Jim Cullen: Review of Nate Silver's "The Signal and the Noise: Why So Many Predictions Fail -- But Some Don't" (Penguin, 2012)tags: Jim Cullen, Nate Silver, the Signal and the Noise, 538 blog, the art of prediction
Jim Cullen, who teaches at the Ethical Culture Fieldston School in New York, is a book review editor at HNN. His new book, Sensing the Past: Hollywood Stars and Historical Visions, was recently published by Oxford University Press. Cullen blogs at American History Now.
This one almost got away. Though I was a faithful reader of Nate Silver's 538 blog in The New York Times in the months running up to the presidential election -- like a lot of Democrats it gave me a serenity I otherwise would not have had -- the release of his first book fell through the cracks. I kept meaning to get around to it, partially put off by its length and my numbers phobia, though I bought a copy for my University of Chicago economics-majoring son (Silver is an alumnus of UC). When my son left it behind for me after a recent trip home, I finally got around to it. The Signal and the Noise was published and marketed as a book for the political season, which I'm sure made sense from a publicity standpoint. But it has a vitality and durability far beyond that. The paperback edition appears to be months away; when that moment arrives, I believe it will become a perennial.
As much as anything else the book is a study of epistemology, and a brief for the necessity and reality of uncertainty in everyday life. That's not because humans are flawed (though of course they are), or because Big Data has limits (it certainly does, as the book is at some pains to explain), but because our world is one of probabilities rather than fixed laws awaiting discovery and decoding. And yet for all the mistakes of recent years -- the failures to predict the financial crisis and 9/11 principal among them -- Silver argues it is possible to think about, and calculate, predictions that have utility in everyday life (poker, weather, athletic events) as well as in broader realms (financial markets, earthquakes, climate change). One can get better at predicting the way that one can get better at playing baseball: great hitters only make it to base a minority of the time, and yet compile a productive of record of consistency that's difficult for others to duplicate. The comparison is not incidental: Silver started his professional career by developing a system of forecasting player performance.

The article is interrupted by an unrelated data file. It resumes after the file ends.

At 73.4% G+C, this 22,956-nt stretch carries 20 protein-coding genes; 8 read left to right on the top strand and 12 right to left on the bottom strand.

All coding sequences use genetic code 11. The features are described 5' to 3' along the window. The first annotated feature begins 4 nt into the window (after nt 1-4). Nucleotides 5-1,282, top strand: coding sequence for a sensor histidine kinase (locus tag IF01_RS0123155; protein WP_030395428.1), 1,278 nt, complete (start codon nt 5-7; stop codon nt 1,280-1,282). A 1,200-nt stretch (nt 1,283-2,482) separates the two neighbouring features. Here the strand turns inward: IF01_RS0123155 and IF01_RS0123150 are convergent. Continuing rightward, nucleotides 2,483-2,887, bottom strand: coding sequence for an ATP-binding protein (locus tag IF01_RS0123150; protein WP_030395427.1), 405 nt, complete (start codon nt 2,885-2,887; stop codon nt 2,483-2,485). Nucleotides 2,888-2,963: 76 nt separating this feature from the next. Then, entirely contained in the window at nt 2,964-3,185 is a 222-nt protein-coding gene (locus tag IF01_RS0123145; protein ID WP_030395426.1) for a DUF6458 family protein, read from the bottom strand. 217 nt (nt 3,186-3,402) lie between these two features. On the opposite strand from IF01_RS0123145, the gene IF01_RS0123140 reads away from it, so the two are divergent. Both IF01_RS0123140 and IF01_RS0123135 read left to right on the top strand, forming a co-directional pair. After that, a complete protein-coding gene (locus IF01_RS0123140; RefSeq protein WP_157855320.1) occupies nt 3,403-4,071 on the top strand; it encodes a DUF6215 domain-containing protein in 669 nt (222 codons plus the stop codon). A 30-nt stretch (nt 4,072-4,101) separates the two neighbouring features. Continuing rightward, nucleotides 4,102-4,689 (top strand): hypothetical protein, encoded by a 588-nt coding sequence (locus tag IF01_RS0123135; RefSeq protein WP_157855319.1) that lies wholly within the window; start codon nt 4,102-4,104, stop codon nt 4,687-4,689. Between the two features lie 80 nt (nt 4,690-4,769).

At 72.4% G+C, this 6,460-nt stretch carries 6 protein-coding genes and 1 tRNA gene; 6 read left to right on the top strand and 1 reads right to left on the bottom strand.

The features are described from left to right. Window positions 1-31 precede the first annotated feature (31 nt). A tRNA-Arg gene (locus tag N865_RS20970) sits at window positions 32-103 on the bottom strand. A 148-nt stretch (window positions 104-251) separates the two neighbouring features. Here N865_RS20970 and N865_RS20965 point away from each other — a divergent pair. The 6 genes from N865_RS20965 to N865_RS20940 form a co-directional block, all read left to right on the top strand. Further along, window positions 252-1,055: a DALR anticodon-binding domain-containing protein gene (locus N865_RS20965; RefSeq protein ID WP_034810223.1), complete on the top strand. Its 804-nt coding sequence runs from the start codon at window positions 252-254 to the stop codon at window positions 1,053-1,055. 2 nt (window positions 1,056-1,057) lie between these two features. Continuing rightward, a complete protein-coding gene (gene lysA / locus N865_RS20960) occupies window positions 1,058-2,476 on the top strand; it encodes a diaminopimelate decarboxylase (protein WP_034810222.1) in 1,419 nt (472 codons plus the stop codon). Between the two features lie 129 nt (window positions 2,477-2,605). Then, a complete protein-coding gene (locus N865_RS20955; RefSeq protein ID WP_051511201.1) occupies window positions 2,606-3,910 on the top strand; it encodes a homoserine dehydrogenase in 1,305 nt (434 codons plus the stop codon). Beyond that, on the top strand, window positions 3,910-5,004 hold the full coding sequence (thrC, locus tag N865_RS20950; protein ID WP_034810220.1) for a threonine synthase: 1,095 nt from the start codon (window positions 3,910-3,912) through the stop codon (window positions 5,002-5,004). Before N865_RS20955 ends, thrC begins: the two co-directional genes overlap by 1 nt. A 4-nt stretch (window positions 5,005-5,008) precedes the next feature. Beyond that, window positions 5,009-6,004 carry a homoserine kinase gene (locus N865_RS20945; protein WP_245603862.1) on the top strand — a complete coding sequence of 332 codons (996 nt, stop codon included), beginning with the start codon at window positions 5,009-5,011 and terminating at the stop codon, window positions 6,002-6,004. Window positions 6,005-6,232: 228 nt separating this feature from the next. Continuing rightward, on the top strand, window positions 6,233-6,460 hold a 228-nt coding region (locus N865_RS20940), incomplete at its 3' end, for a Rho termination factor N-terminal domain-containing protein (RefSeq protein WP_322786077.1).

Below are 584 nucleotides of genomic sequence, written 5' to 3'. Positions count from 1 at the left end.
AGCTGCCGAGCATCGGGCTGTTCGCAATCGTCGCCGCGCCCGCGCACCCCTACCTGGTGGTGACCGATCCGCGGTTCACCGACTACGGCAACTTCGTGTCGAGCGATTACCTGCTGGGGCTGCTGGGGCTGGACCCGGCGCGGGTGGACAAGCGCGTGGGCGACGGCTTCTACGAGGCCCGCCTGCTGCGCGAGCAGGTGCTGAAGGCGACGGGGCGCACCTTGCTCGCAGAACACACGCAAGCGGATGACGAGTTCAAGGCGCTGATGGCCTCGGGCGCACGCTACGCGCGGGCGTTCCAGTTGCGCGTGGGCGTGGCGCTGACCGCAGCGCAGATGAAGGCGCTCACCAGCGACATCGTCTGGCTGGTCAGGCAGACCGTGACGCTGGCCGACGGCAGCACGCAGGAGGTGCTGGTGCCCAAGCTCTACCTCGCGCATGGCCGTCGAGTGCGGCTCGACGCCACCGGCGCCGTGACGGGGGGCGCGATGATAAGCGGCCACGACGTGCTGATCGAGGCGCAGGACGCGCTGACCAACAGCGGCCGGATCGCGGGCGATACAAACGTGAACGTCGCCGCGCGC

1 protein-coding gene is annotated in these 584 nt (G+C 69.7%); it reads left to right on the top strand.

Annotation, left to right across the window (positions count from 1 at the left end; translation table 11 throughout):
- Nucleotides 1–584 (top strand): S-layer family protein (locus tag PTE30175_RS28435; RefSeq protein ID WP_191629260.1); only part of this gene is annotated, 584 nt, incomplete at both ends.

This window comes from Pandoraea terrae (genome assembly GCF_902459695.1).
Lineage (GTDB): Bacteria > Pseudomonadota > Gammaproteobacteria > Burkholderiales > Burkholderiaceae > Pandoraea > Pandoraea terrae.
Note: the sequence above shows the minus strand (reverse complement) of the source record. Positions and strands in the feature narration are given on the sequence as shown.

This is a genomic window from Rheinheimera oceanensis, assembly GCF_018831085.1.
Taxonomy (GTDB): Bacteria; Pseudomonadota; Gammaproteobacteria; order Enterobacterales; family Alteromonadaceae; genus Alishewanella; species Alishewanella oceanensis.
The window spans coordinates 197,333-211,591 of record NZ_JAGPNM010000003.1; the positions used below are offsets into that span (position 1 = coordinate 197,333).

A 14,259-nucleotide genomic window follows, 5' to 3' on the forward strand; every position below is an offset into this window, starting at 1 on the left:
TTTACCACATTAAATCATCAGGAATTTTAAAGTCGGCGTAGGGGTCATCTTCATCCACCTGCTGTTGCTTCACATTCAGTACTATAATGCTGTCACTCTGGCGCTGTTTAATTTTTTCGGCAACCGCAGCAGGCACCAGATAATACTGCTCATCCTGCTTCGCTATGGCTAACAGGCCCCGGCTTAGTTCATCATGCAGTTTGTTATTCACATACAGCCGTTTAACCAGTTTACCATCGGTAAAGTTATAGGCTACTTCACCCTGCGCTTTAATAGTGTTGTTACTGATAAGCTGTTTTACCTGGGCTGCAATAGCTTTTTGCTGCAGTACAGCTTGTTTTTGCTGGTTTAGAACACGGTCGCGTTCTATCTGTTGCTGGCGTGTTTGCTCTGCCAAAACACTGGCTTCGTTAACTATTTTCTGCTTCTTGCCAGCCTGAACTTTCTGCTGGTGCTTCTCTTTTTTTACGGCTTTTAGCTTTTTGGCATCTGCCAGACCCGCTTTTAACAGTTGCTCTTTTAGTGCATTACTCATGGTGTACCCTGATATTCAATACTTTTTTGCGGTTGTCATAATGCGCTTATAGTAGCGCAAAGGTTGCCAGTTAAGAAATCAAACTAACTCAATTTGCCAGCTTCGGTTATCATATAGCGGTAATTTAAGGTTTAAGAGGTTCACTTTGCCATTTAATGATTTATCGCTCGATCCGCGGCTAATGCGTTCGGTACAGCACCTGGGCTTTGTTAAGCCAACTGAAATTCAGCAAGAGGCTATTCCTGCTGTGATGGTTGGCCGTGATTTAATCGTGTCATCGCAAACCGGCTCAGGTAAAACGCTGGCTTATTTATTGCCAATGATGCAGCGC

The heart of Signal is a popularization, of the ideas of Thomas Bayes (1701-1761), an English minister and mathematician who developed a formula of prediction that proved highly influential after his death, and which appears to be enjoying a renaissance. The wrinkle in Bayesian reasoning, and a source of ongoing controversy, is factoring in the perceived probability of an event happening before it ever does, a calculation that's hard to make and which is subject to change. For Silver, that's precisely the point: ongoing revision is the essence of the prognosticator's art. Statistics are the tools. He's not so much arguing for a particular methodology as he is a way of seeing the world. Which, given his serial successes in making a living playing cards, scouting ballplayers, and calling elections, hardly seems dreamy in its abstraction.
I'll cheerfully confess that much of what Silver does in this graph-rich book went over my head. But the various excursions he took me on -- in epidemiology, seismology, the real estate bubble, and the intricacies of gambling on the Los Angeles Lakers -- were so skillfully rendered, with so many colorful characters, that I never gave up in despair. His mind is both powerful and marvelous.
comments powered by Disqus
- Harvard's Steven Shapin Wins History of Science Award
- Middle East Studies Association Fights a Rising Tide of Critics
- Juan Cole says the postwar Middle East governments were modeled on the Soviet Union, though not communist (interview)
- Ted Widmer picks the 5 best presidential books worth reading
- AHA backs California's LGBT History law